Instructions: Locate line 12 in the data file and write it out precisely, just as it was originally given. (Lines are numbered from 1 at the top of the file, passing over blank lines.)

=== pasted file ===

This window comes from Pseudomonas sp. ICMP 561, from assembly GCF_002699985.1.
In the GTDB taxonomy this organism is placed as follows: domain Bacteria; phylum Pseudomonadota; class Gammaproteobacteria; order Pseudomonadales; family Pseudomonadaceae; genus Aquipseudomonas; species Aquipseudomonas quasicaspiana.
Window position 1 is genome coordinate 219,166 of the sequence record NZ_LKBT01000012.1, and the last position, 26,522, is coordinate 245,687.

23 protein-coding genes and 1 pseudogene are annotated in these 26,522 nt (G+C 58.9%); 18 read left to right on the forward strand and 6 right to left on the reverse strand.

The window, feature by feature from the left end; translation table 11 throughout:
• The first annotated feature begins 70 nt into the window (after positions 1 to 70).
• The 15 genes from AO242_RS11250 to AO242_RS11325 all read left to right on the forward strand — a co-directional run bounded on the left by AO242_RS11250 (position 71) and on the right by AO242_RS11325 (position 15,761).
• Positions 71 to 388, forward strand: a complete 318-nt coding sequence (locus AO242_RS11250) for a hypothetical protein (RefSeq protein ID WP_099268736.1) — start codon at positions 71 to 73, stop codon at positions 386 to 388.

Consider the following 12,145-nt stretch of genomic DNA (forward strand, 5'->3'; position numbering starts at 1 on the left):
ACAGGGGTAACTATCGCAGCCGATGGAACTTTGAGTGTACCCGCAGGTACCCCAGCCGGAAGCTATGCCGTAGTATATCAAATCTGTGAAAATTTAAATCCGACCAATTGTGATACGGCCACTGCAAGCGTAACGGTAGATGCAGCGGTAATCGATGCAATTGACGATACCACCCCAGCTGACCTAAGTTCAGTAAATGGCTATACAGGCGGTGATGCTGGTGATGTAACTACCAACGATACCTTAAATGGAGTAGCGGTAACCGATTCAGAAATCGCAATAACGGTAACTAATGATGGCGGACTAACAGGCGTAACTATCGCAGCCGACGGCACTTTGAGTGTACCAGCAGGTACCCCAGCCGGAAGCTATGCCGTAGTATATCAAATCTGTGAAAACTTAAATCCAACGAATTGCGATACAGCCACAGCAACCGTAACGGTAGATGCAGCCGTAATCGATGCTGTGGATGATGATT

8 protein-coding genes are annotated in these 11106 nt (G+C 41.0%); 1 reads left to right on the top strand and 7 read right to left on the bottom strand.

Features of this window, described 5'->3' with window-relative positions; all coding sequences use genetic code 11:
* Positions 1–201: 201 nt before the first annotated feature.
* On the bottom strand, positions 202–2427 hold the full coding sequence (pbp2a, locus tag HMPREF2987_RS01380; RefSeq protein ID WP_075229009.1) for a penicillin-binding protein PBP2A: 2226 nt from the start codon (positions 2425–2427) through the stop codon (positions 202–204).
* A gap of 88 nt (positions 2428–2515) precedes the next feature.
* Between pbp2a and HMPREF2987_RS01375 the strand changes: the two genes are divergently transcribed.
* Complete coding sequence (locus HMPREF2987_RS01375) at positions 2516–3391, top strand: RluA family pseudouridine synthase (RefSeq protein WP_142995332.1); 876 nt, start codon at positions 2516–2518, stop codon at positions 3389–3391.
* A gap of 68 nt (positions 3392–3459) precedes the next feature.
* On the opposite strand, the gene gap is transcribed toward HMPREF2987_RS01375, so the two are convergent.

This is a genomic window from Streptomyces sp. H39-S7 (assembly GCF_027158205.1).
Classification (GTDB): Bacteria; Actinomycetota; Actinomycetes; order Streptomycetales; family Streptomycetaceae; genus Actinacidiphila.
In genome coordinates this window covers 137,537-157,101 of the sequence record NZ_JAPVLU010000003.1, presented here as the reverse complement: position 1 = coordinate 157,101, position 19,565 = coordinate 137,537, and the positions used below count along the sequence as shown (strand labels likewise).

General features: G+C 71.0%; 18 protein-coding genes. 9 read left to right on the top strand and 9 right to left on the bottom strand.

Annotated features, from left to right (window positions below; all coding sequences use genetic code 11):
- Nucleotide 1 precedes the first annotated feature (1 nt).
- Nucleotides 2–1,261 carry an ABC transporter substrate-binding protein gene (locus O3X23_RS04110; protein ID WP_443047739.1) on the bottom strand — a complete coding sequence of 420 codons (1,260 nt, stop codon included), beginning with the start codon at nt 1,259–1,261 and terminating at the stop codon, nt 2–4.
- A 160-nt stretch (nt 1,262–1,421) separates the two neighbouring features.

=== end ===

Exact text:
Features of this window, described 5'->3' with window-relative positions; all coding sequences use genetic code 11: